Saturday 12th May, 2012
I should not have been surprised that my volunteer translator was waiting in the foyer of the Toyoko Inn, Kuramae some 20 minutes before the arranged meeting time.
Resplendant in a dark suit, and busily reading the notes I had emailed him form Australia, Junji was excited as me about going to the nearby Asakusa Fire Station – part of the Tokyo Fire Department (TFD). More about Junji later.
A quick change from my daggy tourist wear into my (polished) fire boots, blue drill pants and yellow New South Wales Rural Fire Service (NSWRFS) work shirt and we were off.
Earlier, it had taken a few innnocent passes by the fire station to work out where the office door was, so that out official visit would not start out with me trying to get in to the air conditioning unit.
Again, I failed to appreciate the organisation and importance my Japanese hosts would place on my visit. As Junji and I approached, a fire fighter greeted me by name in halting but understandable English, welcoming this Aussie volunteer fire fighter to Asakusa Fire Station.
Mr Fumio Fujita, Fire Captain and Chief of Community Safety and Disaster Education Branch, ran through the operational structure of the Asakusa Fire Station. On this day, 24 career fire fighters were on duty, crewing 2 pumpers, support vehicles, operational command and an ambulance.
Mr Fujita explained the significant efforts made to minimise the impacts of home fires, programs to ensure smoke alarms are installed and working, and activities undertaken to identify and support the more vulnerable members of their community.
Language aside, it was fascinating to observe the similarities between fire service activities in Australia and those being applied in Asakusa – especially around home fire safety. It was great to see that 10-year batteries are standard in smoke alarms in Japan. Maybe that will soon be in place in Australia.
Following Mr Fujita’s description of the Asakusa Fire Station functions, I ran through a prepared series of photos – with translated captions – on the typical role of volunteers in the NSWRFS and in my Hazelbrook Rural Fire Brigade.
Of course this highlighted significant operational differences between the our services. For example that our Category 1 Tankers dwarf the typical Japan Pumper. However what was clear and consistent is the paramount importance of fire fighter safety – both in the urban environment of Asakusa and the wild lands of the Blue Mountains.
A special training exercise followed in the drill yard. With the Asakusa Pumper, fire fighters conducted a search and rescue with unnerving precision.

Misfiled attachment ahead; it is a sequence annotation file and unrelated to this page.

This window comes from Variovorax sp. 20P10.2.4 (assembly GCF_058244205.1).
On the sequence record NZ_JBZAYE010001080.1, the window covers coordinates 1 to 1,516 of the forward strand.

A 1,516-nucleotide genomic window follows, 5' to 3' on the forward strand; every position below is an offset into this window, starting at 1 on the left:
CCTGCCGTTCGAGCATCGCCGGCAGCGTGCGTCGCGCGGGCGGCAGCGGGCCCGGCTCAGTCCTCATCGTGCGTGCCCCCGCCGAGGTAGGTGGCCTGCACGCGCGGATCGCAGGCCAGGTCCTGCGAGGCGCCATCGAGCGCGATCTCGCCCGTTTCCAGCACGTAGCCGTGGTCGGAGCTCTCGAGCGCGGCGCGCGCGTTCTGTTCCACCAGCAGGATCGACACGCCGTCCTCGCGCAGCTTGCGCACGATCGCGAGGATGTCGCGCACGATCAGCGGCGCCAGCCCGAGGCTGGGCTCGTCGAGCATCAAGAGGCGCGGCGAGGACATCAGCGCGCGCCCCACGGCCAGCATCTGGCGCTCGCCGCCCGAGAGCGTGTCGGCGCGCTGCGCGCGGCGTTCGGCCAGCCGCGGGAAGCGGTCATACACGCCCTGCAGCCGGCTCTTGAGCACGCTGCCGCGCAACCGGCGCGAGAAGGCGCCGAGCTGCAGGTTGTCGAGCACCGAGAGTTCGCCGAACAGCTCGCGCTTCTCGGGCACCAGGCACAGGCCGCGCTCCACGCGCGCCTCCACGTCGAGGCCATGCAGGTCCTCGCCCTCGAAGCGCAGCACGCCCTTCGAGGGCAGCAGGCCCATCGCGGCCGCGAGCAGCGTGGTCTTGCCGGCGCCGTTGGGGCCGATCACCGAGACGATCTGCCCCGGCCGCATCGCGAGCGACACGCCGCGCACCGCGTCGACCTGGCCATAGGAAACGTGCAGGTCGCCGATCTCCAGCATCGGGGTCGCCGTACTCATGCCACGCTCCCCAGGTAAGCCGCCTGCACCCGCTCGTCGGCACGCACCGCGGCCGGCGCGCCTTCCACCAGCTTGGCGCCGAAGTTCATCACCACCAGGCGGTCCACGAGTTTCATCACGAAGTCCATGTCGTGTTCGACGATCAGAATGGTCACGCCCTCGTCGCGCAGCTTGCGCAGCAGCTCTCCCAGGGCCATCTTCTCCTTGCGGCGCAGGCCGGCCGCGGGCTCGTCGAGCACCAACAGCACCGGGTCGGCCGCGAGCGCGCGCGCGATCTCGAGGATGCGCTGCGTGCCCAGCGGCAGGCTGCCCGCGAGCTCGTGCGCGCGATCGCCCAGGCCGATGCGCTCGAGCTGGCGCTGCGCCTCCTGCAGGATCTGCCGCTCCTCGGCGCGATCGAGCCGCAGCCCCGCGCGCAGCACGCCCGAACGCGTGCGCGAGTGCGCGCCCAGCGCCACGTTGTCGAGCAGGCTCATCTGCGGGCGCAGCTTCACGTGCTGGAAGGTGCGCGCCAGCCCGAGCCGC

I continue to be fascinated with the notion of Volunteer Fire Corps in the Tokyo megalopolis, and have posted before on this.
Mr Isamu Takaoka is the Deputy Chief responsible for the Volunteer Fire Corps associated with Asakusa Fire Station.
I was lucky enough to be taken to a local Fire Corps by Mr Takaoka, to see a tiny Daihatsu light truck with a portable pump – comparable to ‘slip-ons’ you might see in rural Australia. Mr Takaoka advised me that this Corps had only just recently got this truck – their first – replacing the hand-pulled cart!
The Fire Corps volunteers undertake much of the fire safety community education and engagement work in the area. They also support the many local festivals and events.
Back at the Fire Station, Mr Fujita suggested I try on his Tokyo Fire Department turnout gear. Everything was fitting reasonably well until it came to doing up the belt. Talk about sucking the stomach in! Although I ended up looking like Robbie the Robot from bad 1960’s science fiction movies, I was honored to put the TFD gear on, even it was only momentarily.
During my visit of 2 hours or so, a fire fighter had been taking photos. 2 of those photos were presented to me in a TFD folder before I left. A very professional action, and a lovely momento of a great visit.
The visit to Asakusa Fire Station would not have occurred without support. I want to thank two people in particular:
Junji Iwami who volunteered to translate for me. Junji is a Licensed Tour Guide, and a Volunteer Guide with the Ueno Systemised Guide Group. Junji led a small of group of tourists – me included – around Ueno Park when I visited there in August 2011.
Fukashi Kawakami from the Japan Local Government Centre office in Sydney. When I knew where I was to be staying in Tokyo, Fukashi made contact with the local Fire Station (Asakusa) and set up this visit. Fukashi also translated the captions to my photo series.